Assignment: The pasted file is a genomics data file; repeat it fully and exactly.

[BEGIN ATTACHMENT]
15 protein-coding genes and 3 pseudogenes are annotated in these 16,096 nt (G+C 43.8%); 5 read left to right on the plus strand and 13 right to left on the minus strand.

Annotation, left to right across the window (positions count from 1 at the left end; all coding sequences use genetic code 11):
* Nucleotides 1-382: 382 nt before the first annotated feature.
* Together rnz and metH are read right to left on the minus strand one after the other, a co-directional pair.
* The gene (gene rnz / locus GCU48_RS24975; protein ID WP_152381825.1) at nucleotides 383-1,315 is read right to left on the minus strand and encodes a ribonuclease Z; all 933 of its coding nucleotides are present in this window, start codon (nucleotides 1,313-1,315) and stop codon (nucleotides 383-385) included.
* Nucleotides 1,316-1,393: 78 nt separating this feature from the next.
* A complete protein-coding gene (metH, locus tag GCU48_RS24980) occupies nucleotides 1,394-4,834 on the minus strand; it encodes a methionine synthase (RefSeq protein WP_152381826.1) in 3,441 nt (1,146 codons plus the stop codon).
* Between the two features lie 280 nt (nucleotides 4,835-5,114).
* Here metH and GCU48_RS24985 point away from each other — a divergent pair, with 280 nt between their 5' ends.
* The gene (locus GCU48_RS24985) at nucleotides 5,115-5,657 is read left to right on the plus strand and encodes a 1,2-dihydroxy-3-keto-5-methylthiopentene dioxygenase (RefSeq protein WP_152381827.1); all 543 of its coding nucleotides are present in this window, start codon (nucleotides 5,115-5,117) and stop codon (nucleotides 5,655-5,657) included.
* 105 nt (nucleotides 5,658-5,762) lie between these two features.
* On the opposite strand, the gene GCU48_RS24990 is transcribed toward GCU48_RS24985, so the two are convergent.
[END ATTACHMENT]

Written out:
15 protein-coding genes and 3 pseudogenes are annotated in these 16,096 nt (G+C 43.8%); 5 read left to right on the plus strand and 13 right to left on the minus strand.

Annotation, left to right across the window (positions count from 1 at the left end; all coding sequences use genetic code 11):
* Nucleotides 1-382: 382 nt before the first annotated feature.
* Together rnz and metH are read right to left on the minus strand one after the other, a co-directional pair.
* The gene (gene rnz / locus GCU48_RS24975; protein ID WP_152381825.1) at nucleotides 383-1,315 is read right to left on the minus strand and encodes a ribonuclease Z; all 933 of its coding nucleotides are present in this window, start codon (nucleotides 1,313-1,315) and stop codon (nucleotides 383-385) included.
* Nucleotides 1,316-1,393: 78 nt separating this feature from the next.
* A complete protein-coding gene (metH, locus tag GCU48_RS24980) occupies nucleotides 1,394-4,834 on the minus strand; it encodes a methionine synthase (RefSeq protein WP_152381826.1) in 3,441 nt (1,146 codons plus the stop codon).
* Between the two features lie 280 nt (nucleotides 4,835-5,114).
* Here metH and GCU48_RS24985 point away from each other — a divergent pair, with 280 nt between their 5' ends.
* The gene (locus GCU48_RS24985) at nucleotides 5,115-5,657 is read left to right on the plus strand and encodes a 1,2-dihydroxy-3-keto-5-methylthiopentene dioxygenase (RefSeq protein WP_152381827.1); all 543 of its coding nucleotides are present in this window, start codon (nucleotides 5,115-5,117) and stop codon (nucleotides 5,655-5,657) included.
* 105 nt (nucleotides 5,658-5,762) lie between these two features.
* On the opposite strand, the gene GCU48_RS24990 is transcribed toward GCU48_RS24985, so the two are convergent.